May 27th 1703. A place of many names...
The great city of St Petersburg in Russia is founded, by Czar Peter the Great.
It was originally part of Swedish territory, comprising a small town called “Nyen” which grew up around a fortress built by Finnish, Swedish and German settlers. Nyen was actually the Swedish name for the river, Swedish for bastion is “Skans”, so the fortress became known as “Nyenskans”. It occupied an important strategic link from the Gulf of Finland out into the Baltic and beyond.
Czar Peter the Great of Russia had ruled jointly with his sickly and ineffective half brother Ivan from 1682. When Ivan died in 1696 Peter became sole sovereign of Russia, implementing reforms that would modernise and strengthen his country, the army and especially their seafaring capabilities. ( He also introduced a beard tax!)
In 1698 Peter travelled to England and viewed the Navy at Deptford as well as visiting Manchester, which heavily influenced his views on urban building schemes, later to be implemented in St Petersburg. It also strengthened his ambitions of naval technology and supremacy.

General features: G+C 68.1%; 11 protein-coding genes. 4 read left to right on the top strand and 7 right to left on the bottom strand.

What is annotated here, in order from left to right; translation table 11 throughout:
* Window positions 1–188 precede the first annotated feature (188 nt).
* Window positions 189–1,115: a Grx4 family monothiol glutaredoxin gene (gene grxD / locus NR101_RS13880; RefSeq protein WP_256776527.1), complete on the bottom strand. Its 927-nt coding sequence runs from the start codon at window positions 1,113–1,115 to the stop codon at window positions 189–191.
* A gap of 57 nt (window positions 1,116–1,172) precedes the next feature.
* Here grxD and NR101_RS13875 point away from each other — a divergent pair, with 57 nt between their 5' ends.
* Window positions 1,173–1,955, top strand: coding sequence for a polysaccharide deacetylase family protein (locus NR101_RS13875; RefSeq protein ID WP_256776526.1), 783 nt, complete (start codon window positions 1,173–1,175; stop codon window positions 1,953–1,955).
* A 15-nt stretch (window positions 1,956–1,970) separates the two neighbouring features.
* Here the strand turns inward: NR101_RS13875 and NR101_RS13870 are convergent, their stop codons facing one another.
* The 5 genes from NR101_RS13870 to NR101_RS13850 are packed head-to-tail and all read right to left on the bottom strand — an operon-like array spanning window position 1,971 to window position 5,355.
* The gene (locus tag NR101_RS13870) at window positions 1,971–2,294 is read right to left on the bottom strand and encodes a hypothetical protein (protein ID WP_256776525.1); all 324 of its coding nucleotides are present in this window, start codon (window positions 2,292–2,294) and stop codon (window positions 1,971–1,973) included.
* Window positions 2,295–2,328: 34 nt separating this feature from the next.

The visit was cut short by the Streltsey uprising, a rebellion in Moscow. Peter returned to Russia where it was swiftly quashed and 1100 of the accused rebels were executed.
By 1703 Czar Peter had conquered the former Swedish area known as Ingermanland, of which the fortress of Nyenskans was central. He replaced Nyenskans with the first brick built fortress and named it “Peter and Pauls Fortress”, and renamed the town St Petersburg. The town was rebuilt by thousands of conscripts, eventually becoming the capital of Russia in 1712.
In 1914 the Imperial government renamed the city “Petrograd” in order to remove the German words “sankt” and “burg”.
Only 3 years later the Romanov dynasty had fallen and events led to Petrograd being referred to as the “City of three revolutions” The Bolsheviks had taken power under their leader Vladimir Lenin. Five days after his death on Jan 21st 1924 it was renamed Leningrad.
In 1991 the Mayoral elections were timed to coincide with a referendum on the name of the city and St Petersburg gained its first elected Mayor ( Anatoly Sobchat) and returned to its original 1703 name, which it still holds today.
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